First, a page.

“When I talk about rat lungworm, I immediately get people’s attention,” said Jon Martell, a Hilo physician and one of the speakers at a recent community symposium on the subject.
“It touches on their fundamental fears and ‘ick’ factors,” he continued. “It’s got rats, worms, snails, and slugs -- really repulsive things. People aren’t supposed to be in the picture.”
Yet they are, and in growing numbers. The result is an increase in the incidence of rat lungworm disease – a.k.a. angiostrongyliasis – in Hawai`i, especially on the Big Island. Not only are reports of the disease rising, but the severity of the cases seems to be growing as well. And the changes may be linked to the introduction of the Asian semi-slug to the Big Island in 2004.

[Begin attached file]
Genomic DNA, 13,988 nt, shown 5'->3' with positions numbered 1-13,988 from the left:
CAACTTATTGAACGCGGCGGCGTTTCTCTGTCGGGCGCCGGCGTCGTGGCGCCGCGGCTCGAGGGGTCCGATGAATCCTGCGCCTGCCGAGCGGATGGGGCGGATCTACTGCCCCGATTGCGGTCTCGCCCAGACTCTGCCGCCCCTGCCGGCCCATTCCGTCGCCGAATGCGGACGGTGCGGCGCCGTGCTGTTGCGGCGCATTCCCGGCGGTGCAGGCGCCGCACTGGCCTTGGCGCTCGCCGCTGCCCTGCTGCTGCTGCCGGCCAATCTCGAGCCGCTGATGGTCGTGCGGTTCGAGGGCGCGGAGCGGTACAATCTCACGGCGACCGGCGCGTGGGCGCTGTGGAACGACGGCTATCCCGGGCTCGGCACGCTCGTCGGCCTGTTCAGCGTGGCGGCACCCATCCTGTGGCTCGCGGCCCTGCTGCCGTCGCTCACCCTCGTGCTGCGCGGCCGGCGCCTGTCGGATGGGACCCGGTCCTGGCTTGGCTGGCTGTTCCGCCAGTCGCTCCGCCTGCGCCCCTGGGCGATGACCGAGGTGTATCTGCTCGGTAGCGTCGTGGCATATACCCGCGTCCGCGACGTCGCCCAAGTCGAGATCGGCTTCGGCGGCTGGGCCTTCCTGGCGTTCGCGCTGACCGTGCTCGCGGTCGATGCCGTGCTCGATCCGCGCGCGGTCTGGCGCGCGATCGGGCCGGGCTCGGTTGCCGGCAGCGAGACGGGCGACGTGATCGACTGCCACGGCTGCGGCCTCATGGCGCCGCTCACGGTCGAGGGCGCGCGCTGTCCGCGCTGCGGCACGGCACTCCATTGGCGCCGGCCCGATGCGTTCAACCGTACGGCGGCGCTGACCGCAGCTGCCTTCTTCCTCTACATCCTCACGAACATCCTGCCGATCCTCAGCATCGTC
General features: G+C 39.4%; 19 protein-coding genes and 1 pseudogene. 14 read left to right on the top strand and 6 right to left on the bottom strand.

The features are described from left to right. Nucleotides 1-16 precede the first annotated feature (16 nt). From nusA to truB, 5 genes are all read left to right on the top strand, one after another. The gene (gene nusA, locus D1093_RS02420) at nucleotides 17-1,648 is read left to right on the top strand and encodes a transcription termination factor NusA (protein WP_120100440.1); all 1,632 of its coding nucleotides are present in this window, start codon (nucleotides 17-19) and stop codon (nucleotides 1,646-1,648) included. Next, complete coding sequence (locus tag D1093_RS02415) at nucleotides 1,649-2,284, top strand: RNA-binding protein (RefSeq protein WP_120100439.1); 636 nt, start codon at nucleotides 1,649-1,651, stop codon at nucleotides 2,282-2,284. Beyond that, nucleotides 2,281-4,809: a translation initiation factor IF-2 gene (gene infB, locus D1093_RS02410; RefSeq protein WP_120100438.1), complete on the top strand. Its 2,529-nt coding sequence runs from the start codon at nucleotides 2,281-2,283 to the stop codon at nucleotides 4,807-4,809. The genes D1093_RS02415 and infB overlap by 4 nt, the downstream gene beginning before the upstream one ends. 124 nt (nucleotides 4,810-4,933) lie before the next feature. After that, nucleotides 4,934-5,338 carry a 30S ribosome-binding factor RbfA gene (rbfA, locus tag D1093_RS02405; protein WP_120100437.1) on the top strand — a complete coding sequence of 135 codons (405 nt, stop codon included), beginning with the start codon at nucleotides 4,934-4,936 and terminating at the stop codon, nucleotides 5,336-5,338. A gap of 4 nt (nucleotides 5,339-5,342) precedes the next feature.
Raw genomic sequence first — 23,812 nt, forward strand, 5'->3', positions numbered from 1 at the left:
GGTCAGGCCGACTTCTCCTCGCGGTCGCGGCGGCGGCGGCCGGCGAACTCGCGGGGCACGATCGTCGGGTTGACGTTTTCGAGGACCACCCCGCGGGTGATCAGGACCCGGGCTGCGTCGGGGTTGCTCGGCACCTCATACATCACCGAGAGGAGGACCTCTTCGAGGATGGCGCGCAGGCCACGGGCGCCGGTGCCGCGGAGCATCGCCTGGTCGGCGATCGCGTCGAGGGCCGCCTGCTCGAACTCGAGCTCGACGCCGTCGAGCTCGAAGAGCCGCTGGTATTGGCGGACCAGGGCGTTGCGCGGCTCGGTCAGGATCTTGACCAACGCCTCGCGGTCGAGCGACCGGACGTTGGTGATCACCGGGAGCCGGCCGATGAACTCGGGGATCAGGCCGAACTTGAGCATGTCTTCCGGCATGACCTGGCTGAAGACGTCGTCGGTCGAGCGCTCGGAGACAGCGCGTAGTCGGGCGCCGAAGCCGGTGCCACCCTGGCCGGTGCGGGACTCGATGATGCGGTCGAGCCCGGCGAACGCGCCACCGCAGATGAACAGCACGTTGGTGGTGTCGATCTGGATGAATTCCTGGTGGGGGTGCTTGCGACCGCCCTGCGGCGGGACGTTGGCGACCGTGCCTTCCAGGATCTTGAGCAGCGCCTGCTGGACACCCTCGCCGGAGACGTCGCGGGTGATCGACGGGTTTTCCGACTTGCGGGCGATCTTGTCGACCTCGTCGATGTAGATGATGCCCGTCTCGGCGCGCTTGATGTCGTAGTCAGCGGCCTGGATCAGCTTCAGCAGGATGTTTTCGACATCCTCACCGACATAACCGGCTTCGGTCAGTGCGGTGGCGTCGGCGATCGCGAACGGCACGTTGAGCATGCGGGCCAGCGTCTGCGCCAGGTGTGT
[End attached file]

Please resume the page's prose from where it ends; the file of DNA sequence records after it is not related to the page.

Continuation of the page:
The Big Island’s experience with the disease may be just a taste of things to come. According to Robert Cowie, a snail expert at the University of Hawai`i, “with the increasing spread of invasive alien species, including rats, and slugs and snails, to all parts of the world, and with global warming increasing the potential latitudinal range of the parasite, it is seen as an important emerging infectious disease.”
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environment hawaii rat lungworm angiostrongyliasis asian semi slug robert cowie jon martell robert hollingsworth marlena dixon kay howe graham mccumber silka strauch cuban slug ann kobsa